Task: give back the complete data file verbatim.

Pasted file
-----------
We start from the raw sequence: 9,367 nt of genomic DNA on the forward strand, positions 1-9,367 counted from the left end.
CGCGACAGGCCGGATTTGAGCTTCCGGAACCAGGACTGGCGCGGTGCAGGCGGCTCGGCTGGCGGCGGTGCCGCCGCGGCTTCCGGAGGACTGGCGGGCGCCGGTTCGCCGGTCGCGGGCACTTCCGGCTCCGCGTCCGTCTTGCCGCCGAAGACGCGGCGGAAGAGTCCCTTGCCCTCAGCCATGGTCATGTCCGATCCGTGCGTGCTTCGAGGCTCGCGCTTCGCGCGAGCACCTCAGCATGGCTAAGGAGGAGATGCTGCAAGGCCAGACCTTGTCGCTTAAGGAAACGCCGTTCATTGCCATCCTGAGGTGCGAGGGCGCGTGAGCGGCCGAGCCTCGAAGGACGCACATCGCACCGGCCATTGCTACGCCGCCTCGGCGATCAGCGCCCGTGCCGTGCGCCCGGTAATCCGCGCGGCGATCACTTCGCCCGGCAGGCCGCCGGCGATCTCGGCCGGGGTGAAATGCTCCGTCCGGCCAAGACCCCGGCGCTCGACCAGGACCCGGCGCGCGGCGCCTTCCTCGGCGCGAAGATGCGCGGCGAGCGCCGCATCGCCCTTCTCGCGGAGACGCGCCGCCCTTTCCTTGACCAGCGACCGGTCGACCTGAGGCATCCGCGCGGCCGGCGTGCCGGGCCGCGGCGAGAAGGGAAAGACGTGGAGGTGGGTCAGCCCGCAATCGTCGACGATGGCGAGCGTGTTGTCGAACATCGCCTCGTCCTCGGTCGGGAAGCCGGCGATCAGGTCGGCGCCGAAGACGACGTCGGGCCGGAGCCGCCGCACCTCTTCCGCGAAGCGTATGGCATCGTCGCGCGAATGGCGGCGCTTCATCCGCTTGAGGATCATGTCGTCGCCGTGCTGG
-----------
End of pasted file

We start from the raw sequence: 9,367 nt of genomic DNA on the forward strand, positions 1-9,367 counted from the left end.
CGCGACAGGCCGGATTTGAGCTTCCGGAACCAGGACTGGCGCGGTGCAGGCGGCTCGGCTGGCGGCGGTGCCGCCGCGGCTTCCGGAGGACTGGCGGGCGCCGGTTCGCCGGTCGCGGGCACTTCCGGCTCCGCGTCCGTCTTGCCGCCGAAGACGCGGCGGAAGAGTCCCTTGCCCTCAGCCATGGTCATGTCCGATCCGTGCGTGCTTCGAGGCTCGCGCTTCGCGCGAGCACCTCAGCATGGCTAAGGAGGAGATGCTGCAAGGCCAGACCTTGTCGCTTAAGGAAACGCCGTTCATTGCCATCCTGAGGTGCGAGGGCGCGTGAGCGGCCGAGCCTCGAAGGACGCACATCGCACCGGCCATTGCTACGCCGCCTCGGCGATCAGCGCCCGTGCCGTGCGCCCGGTAATCCGCGCGGCGATCACTTCGCCCGGCAGGCCGCCGGCGATCTCGGCCGGGGTGAAATGCTCCGTCCGGCCAAGACCCCGGCGCTCGACCAGGACCCGGCGCGCGGCGCCTTCCTCGGCGCGAAGATGCGCGGCGAGCGCCGCATCGCCCTTCTCGCGGAGACGCGCCGCCCTTTCCTTGACCAGCGACCGGTCGACCTGAGGCATCCGCGCGGCCGGCGTGCCGGGCCGCGGCGAGAAGGGAAAGACGTGGAGGTGGGTCAGCCCGCAATCGTCGACGATGGCGAGCGTGTTGTCGAACATCGCCTCGTCCTCGGTCGGGAAGCCGGCGATCAGGTCGGCGCCGAAGACGACGTCGGGCCGGAGCCGCCGCACCTCTTCCGCGAAGCGTATGGCATCGTCGCGCGAATGGCGGCGCTTCATCCGCTTGAGGATCATGTCGTCGCCGTGCTGG